3) Chart behaviors, and look for patterns. This doesn't require a fancy chart or system. I used to text our agency worker about each incident soon after the fact so that I could go back through our messages for reference. When looking for patterns, pay attention to the time of day during which behaviors are happening more frequently, and try to note what was happening in the home right before the aggression occurred, even if (ESPECIALLY if) those events don't seem significant to you. Tracking aggressive behavior helps you formulate and edit your safety plan, identify times of day during which extra hands on deck would be most beneficial, and attempt to identify triggers you may not have noticed.
4) Tap into your own physical power, and use it to help your child and yourself. I have been lucky enough to have training in deescalating physical aggression in the school setting, and it has helped me with my own children as well. These are the strategies that have helped me the most:
When standing near an aggressive child, plant your feet widely, and stand sideways rather than head on. Keep your hands palms up and towards the child. This makes you a more difficult target to reach, and allows you to pivot as needed. It may also be perceived as less threatening to a child in fight or flight than a head-on stance.
Take deep breaths in through your nose on a 4-count, and out through your mouth on a 4-count. Repeat a parenting mantra in your head that reminds you of your goal with your aggressive child. Mine is "I did not cause these problems, but I am the head of the problem solving team."
Find time whenever you can for cardio and strength training, and stretching. The healthier and more powerful your body is, the easier it will be to block blows, or hold and comfort an aggressing child as they struggle to deescalate.
Hold a pillow over your chest and abdomen. If the child enters your physical bubble, firmly walk into them pillow-first, and in a deep, commanding voice, tell them to move away from your body.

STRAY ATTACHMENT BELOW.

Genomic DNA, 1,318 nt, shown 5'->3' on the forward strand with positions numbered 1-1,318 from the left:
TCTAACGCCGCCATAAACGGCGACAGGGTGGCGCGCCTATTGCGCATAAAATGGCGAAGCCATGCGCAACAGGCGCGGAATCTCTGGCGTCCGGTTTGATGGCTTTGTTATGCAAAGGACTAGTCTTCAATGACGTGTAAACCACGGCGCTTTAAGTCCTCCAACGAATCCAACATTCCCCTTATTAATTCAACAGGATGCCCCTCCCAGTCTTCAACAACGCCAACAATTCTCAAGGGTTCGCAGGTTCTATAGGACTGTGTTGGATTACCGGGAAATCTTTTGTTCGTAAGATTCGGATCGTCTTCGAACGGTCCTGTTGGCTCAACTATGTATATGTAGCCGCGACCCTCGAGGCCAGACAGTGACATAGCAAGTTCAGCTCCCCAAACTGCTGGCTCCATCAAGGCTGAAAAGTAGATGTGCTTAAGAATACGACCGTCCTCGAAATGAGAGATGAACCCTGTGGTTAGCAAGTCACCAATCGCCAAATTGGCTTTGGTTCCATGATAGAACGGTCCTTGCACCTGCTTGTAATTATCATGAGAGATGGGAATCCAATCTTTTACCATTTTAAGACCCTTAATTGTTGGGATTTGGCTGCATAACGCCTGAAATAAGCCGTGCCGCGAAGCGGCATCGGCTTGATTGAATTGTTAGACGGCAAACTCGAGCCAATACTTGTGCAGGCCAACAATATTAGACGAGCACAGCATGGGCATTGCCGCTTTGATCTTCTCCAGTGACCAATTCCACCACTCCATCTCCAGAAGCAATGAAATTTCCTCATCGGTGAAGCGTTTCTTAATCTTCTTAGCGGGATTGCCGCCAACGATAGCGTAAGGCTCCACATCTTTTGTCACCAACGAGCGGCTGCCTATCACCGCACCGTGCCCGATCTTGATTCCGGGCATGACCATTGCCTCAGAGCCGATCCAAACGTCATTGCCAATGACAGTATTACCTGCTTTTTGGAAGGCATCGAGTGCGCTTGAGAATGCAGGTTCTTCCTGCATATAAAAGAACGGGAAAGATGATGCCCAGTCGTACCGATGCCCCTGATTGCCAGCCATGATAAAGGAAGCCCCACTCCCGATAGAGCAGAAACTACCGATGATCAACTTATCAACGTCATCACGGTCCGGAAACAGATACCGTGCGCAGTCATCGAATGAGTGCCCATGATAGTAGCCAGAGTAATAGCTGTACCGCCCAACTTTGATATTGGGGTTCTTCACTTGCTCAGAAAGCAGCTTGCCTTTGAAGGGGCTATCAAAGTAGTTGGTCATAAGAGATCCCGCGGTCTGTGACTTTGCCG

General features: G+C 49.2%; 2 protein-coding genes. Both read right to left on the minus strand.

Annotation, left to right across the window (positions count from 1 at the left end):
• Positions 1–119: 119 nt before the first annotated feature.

5) Avoid the victim mentality. My children know that mom is overall a happy, calm, capable parent regardless of whatever problematic behaviors they are struggling with. They know that if they are aggressive towards me or others, I will approach them with my head up and my eyes locked on theirs, calm and unafraid. I process any fear, PTSD, or emotional hurt caused by aggression with trusted friends and mentors in private, but when working with my aggressive children I do not flinch, or cry, or talk about how hurtful the behavior is. A steady and confident walk towards them and an unwavering tone in your voice sends a strong message: they might be out of control right now, but you are not.
Mostly I want you to know that you're not the only parent who has walked this road. Out of respect for our foster or adopted children, we need to be tactful and mindful of how we approach this topic, but sometimes this has the negative side effect of causing parents of aggressive children to feel as though they're all alone.
I assure you, you are not. I am with you, and so are many other brave people, parents and children, who battle these types of demons together.
Fight on. You ALL deserve connection, peace, and healing, and so do your children. I truly believe that with persistence, interventions, and the powerful force of our will, we will ALL get there. I've seen it before and I hold onto hope of seeing it again.